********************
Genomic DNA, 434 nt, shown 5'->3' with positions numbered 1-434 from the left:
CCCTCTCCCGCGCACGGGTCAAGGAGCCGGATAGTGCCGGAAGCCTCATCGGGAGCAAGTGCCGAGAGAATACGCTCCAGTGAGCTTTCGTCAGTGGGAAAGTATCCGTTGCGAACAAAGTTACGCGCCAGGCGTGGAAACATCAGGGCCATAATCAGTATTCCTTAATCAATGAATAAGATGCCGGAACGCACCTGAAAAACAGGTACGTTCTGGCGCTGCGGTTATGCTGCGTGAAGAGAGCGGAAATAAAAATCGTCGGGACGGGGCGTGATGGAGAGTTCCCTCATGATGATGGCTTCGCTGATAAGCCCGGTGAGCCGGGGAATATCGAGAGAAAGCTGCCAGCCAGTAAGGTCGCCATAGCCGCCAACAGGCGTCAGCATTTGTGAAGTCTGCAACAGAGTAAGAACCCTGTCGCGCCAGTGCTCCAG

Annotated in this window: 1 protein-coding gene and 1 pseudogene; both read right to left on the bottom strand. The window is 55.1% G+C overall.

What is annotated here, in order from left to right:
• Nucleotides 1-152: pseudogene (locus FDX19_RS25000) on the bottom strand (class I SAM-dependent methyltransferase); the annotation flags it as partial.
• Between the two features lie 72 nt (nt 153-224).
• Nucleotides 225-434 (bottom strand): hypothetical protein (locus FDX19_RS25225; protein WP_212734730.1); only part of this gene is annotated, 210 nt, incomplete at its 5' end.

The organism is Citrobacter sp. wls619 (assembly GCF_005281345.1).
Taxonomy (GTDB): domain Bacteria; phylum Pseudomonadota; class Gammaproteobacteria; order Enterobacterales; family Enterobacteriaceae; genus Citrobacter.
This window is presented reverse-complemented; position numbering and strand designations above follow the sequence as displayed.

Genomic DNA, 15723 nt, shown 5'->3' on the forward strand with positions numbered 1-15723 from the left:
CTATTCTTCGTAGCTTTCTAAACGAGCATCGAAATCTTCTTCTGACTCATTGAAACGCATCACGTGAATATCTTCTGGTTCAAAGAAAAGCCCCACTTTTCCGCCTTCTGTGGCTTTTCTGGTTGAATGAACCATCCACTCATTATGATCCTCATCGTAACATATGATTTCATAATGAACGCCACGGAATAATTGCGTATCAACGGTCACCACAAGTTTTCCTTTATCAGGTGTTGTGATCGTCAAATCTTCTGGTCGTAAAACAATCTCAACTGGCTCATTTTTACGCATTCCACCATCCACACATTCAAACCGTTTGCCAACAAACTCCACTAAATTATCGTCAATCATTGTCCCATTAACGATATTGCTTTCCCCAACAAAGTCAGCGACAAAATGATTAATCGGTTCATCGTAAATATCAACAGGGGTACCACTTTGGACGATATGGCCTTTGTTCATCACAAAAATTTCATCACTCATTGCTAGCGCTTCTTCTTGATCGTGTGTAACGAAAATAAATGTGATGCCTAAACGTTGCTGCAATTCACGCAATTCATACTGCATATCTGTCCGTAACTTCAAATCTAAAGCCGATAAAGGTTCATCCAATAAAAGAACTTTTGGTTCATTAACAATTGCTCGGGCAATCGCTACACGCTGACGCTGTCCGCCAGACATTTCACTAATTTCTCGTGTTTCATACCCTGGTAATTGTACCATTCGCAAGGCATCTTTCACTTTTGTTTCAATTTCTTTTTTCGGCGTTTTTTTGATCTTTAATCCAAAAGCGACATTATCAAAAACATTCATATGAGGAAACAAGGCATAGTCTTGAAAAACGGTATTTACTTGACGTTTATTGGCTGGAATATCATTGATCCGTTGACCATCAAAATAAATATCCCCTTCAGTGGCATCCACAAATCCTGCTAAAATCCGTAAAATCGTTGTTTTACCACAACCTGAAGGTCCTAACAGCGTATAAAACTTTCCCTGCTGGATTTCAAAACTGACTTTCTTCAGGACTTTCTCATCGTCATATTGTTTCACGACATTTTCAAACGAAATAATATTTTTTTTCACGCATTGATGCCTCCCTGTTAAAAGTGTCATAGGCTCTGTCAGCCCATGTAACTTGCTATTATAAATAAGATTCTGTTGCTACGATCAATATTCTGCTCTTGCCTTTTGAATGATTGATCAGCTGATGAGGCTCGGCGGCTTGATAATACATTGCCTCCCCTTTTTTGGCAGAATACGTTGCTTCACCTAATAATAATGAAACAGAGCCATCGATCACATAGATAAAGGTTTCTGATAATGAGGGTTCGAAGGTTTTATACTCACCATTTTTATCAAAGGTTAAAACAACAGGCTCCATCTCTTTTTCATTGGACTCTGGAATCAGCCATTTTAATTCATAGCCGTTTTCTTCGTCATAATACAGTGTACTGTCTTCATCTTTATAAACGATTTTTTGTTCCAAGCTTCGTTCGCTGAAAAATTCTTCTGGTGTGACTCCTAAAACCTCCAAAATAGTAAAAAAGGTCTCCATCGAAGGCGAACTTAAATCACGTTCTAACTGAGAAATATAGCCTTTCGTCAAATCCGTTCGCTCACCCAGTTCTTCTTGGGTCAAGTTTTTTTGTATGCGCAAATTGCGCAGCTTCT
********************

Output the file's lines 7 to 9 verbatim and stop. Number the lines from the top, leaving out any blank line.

• Nucleotides 225-434 (bottom strand): hypothetical protein (locus FDX19_RS25225; protein WP_212734730.1); only part of this gene is annotated, 210 nt, incomplete at its 5' end.

The organism is Citrobacter sp. wls619 (assembly GCF_005281345.1).
Taxonomy (GTDB): domain Bacteria; phylum Pseudomonadota; class Gammaproteobacteria; order Enterobacterales; family Enterobacteriaceae; genus Citrobacter.